Framing the “Minor” in Marjane Satrapi and Vincent Paronnaud's Persepolis
Satrapi’s work illustrates, on various levels, current debates in the profession surrounding the boundaries of twenty-first-century French and Francophone studies. For example, her texts both directly and indirectly treat in varying degree issues concerning fragmented societies and cultures; intermedial or splintering forms of artistic and cultural production; political and ethnographic boundary transgression; and continuities and differences in racial, sexual, and gender consciousness. These issues are all at the forefront in calls for papers from recent preeminent conferences in the field; including but not limited to the 2009 Modern Language Association Annual Meeting and the 2009 20th- and 21st-Century French and Francophone Studies International Colloquium. Furthermore, Satrapi’s artistic sensibilities and uncompromising storytelling or narrative talents complicate previous thinking and discussion of the cinematic genre of animation and its generally-accepted categorization as a so-called “minor genre” or “minor cinema” in the fields of film and cultural studies. In relation to Satrapi and Persepolis, it is this ‘‘emergence of the minor’s inherent complexity and multiplicity’’—as well as her ‘‘creative inventions’’ and ‘‘innovative interference’’—that showcase how this narrative has the potential to (re)frame our construction and understanding of literature, comics, cinema, auto/biography, ‘‘culture,’’ and storytelling as well as reposition how we may come to think of ‘‘minor genres.’’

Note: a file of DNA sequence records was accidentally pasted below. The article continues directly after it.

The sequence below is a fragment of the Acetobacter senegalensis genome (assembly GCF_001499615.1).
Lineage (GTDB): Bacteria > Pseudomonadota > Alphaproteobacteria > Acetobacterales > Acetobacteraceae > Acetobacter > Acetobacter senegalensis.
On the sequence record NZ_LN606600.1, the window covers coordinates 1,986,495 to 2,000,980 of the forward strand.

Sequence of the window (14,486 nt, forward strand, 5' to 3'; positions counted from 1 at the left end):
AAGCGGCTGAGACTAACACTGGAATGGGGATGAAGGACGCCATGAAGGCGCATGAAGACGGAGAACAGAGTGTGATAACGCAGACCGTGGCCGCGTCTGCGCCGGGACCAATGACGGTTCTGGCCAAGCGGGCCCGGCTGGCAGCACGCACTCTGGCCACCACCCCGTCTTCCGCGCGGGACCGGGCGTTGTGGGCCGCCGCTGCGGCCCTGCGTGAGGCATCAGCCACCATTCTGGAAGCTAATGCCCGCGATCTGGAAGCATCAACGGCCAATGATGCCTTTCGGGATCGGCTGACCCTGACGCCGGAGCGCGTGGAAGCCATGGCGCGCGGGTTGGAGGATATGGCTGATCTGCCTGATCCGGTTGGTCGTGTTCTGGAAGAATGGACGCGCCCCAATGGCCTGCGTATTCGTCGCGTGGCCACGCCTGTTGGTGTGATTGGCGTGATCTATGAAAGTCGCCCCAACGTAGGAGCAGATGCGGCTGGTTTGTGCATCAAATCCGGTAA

This article is published as Weber-Feve, S.,‘Framing the “Minor” in Marjane Satrapi and Vincent Paronnaud’s Persepolis. Contemporary French & Francophone Studies; 2011) 15.3, 321-328. Doi: 10.1080/17409292.2011.577617. Posted with permission.